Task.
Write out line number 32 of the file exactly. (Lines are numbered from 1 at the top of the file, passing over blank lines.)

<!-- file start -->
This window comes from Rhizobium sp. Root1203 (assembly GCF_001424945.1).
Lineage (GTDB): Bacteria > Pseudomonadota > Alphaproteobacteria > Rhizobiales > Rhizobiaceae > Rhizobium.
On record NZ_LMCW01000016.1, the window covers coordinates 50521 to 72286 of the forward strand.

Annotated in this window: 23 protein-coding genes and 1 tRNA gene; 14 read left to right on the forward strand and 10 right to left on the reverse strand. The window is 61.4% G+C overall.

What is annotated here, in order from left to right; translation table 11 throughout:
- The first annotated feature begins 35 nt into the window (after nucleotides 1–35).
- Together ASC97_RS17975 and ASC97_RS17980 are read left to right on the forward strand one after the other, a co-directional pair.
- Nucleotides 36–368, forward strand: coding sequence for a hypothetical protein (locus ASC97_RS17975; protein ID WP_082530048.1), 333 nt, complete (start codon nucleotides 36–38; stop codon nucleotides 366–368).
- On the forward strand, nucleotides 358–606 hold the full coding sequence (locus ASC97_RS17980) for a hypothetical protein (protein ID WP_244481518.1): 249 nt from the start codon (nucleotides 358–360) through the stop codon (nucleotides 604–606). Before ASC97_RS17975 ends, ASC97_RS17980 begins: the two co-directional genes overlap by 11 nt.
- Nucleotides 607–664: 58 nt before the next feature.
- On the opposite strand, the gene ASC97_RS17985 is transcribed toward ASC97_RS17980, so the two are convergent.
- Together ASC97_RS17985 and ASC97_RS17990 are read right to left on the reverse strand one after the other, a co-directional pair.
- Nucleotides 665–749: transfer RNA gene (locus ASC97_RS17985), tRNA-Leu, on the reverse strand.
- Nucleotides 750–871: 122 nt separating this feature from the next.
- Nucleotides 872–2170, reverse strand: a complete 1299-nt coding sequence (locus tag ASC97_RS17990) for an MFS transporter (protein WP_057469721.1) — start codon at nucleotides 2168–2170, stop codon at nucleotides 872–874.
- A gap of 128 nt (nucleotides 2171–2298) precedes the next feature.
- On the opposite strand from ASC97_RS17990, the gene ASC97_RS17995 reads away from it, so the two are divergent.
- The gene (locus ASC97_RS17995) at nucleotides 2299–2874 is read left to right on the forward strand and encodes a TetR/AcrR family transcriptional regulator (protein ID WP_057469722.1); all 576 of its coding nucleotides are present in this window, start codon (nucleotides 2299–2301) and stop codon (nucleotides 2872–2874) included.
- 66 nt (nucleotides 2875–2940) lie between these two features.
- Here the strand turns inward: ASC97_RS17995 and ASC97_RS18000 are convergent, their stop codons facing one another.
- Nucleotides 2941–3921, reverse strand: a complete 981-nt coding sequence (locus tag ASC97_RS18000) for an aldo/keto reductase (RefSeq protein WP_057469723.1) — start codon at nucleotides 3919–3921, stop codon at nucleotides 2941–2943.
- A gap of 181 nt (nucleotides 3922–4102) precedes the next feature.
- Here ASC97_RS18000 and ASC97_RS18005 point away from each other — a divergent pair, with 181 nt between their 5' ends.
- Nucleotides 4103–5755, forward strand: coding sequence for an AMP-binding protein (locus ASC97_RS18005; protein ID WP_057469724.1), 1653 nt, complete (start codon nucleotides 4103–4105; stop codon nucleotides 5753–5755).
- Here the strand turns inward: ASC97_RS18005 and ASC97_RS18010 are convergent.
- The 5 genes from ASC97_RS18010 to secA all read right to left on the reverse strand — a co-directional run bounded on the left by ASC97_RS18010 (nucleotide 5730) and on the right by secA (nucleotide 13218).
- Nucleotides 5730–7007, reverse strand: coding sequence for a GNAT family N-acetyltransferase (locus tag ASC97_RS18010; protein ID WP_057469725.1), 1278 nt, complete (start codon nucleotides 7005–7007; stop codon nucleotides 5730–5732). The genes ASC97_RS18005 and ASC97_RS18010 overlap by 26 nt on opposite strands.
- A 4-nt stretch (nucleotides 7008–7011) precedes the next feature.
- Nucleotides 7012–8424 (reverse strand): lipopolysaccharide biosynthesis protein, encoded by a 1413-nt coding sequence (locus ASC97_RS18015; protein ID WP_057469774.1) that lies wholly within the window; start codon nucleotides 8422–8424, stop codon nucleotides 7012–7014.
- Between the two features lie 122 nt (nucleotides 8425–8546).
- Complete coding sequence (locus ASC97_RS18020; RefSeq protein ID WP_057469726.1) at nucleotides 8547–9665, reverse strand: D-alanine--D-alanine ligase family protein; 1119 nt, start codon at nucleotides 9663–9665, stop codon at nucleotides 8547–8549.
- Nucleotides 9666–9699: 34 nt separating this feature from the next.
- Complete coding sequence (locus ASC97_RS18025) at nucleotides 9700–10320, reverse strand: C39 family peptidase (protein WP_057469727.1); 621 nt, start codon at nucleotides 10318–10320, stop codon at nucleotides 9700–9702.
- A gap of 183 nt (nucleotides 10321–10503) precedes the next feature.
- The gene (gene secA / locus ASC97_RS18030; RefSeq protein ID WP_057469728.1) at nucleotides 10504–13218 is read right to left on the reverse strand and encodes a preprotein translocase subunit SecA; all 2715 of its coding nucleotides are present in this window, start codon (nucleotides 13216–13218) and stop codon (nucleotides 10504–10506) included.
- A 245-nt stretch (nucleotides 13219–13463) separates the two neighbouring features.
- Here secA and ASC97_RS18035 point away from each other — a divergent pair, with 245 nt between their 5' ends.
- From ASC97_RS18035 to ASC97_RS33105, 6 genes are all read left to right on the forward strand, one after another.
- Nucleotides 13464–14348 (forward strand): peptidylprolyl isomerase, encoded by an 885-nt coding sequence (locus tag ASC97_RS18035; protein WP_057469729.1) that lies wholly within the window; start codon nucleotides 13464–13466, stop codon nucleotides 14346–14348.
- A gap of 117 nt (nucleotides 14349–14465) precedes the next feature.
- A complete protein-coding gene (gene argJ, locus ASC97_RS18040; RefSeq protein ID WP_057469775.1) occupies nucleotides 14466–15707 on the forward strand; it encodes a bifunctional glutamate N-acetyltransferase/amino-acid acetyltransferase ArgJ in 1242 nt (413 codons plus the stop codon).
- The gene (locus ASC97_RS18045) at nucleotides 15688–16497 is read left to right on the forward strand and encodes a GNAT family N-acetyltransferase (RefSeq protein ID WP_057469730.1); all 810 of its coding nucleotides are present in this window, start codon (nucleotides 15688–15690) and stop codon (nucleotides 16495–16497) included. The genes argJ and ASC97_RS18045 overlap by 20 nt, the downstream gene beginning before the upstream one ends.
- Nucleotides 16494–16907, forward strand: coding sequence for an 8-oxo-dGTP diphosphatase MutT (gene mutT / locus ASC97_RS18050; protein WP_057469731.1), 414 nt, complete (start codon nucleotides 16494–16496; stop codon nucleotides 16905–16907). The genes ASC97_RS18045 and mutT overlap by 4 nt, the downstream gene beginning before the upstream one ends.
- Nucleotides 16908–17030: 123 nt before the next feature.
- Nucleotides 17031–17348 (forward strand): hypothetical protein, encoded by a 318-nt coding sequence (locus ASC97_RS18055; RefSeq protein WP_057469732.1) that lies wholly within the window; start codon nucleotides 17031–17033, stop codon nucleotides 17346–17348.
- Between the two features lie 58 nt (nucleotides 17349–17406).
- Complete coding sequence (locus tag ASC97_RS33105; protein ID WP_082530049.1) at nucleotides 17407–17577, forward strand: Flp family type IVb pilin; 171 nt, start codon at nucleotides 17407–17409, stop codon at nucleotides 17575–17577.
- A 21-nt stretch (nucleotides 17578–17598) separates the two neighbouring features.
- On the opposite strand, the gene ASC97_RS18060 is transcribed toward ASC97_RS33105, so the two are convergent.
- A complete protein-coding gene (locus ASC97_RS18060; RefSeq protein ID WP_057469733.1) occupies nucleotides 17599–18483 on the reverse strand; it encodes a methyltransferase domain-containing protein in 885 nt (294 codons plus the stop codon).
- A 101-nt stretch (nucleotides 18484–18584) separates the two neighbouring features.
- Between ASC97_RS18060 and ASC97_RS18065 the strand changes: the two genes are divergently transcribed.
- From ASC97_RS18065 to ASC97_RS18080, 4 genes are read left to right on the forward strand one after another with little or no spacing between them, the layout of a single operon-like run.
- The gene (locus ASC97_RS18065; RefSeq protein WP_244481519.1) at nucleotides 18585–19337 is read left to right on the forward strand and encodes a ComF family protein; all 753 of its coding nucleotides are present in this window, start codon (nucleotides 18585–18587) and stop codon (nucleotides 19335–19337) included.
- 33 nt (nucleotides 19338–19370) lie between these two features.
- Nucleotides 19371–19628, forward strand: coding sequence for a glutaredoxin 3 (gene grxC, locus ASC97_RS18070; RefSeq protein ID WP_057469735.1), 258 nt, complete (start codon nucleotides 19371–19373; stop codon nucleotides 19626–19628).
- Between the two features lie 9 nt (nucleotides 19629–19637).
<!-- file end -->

- Nucleotides 9666–9699: 34 nt separating this feature from the next.